What you need to know
- Facebook has vowed tougher measures to suppress false conspiracy theories about 5G and COVID-19.
- It says it will remove stories that could cause physical harm.
- It comes after a weekend of reports where UK engineers were threatened and 5G towers were burned down.
A report by the Independent states that Facebook has said it will actively remove stories linking 5G and the coronavirus pandemic that could cause physical harm.
According to the report:
Facebook says it has started to remove stories linking coronavirus and 5G – but only if they will cause physical harm.
The site said that it is taking "aggressive steps" to remove such misinformation as part of its response to coronavirus hoaxes and false stories more generally.
But it will only take down those posts that are likely to cause physical harm, rather than any posts that include false claims about a link between phone masts and the COVID-19 outbreak.
Now physical harm is not just limited to violence from those propagating the story, or those who could be impacted by the burning of masts. It also includes claims about cures, treatments or the location/severity of the outbreak. For example, spreading false information regarding whether or not it was safe to travel or to flout social distancing could see your post get removed.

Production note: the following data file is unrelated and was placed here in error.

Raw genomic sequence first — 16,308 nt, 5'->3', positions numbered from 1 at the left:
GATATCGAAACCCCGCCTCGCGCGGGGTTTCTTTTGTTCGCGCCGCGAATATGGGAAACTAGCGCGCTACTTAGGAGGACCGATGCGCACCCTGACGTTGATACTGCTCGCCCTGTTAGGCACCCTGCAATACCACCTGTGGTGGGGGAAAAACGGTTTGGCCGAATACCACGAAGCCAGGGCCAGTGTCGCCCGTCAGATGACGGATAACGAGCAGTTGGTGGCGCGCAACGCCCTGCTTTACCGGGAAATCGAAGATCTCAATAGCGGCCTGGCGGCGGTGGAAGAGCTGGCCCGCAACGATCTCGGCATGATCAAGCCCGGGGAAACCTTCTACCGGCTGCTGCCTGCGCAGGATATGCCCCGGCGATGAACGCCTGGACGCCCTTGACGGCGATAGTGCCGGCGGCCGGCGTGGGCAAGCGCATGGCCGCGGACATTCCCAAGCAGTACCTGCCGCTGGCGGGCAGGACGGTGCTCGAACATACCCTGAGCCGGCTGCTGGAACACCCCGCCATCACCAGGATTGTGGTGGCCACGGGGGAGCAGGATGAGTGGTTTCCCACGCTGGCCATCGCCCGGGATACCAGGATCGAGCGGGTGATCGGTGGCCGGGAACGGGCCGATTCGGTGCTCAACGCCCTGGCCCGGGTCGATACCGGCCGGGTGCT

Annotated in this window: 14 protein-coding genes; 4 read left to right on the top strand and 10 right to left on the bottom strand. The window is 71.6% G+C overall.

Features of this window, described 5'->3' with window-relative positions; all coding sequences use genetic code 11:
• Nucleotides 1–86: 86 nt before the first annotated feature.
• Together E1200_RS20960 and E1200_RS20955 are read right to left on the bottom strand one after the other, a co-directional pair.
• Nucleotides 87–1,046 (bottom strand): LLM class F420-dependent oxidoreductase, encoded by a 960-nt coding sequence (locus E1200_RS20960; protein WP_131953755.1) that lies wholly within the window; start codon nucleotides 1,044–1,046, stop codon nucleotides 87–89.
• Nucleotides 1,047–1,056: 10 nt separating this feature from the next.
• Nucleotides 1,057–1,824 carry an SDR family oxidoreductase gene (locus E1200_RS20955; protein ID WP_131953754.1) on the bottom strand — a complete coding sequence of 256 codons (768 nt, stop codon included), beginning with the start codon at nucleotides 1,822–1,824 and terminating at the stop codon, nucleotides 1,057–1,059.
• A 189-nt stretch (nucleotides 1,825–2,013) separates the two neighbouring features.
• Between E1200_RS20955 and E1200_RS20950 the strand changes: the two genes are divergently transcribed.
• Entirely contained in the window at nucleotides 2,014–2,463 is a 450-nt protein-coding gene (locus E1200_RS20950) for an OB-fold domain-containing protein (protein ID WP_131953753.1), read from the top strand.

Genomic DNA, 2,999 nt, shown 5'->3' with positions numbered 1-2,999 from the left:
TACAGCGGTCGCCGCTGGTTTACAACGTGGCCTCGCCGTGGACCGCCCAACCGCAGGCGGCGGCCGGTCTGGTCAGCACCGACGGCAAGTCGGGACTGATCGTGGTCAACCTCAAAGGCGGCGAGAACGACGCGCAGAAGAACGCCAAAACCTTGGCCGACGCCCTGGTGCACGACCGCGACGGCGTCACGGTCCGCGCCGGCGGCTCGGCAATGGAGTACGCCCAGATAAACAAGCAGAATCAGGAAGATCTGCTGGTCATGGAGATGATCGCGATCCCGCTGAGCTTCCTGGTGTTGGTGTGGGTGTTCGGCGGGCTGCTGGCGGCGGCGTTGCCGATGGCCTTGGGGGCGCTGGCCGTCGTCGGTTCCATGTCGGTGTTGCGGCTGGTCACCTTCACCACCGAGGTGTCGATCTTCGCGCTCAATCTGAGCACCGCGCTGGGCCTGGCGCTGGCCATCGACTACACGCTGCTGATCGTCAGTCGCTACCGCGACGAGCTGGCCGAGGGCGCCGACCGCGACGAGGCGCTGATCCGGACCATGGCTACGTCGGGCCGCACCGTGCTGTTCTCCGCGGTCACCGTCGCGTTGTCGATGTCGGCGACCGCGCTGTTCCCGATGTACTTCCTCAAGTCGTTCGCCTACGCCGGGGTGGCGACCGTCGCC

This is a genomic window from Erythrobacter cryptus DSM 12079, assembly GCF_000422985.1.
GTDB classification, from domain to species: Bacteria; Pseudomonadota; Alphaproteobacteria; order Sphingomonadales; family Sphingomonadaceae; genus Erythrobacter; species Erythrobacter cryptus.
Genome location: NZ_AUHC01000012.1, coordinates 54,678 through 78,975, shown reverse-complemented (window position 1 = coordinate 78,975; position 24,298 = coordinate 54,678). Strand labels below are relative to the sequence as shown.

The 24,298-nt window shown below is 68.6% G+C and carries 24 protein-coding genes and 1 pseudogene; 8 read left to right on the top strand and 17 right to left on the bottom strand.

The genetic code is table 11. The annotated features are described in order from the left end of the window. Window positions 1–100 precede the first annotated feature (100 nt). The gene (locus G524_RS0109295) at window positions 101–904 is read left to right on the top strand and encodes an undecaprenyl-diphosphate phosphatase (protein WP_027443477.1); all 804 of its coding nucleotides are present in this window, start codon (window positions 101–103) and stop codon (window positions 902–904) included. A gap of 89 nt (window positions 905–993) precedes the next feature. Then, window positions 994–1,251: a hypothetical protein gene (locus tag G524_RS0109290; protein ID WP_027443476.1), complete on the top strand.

Facebook will also remove posts that encourage acts of arson against 5G masts.
Over the weekend we reported a spate of attacks whereby UK broadband engineers were threatened with verbal and physical abuse. It was also reported that several cities had seen 5G masts and mobile network towers (even ones that don't provide 5G) target by arson. As our report confirmed, there were also examples of violent threats against NHS patients on coronavirus wards in the UK, like the one below.
Thankfully, it seems that enough of a media storm was kicked up such that Facebook is taking these threats seriously. Sadly, however, these measures will not extend to propagating stories or information about the conspiracy if no one is under threat of physical harm. But it's a start.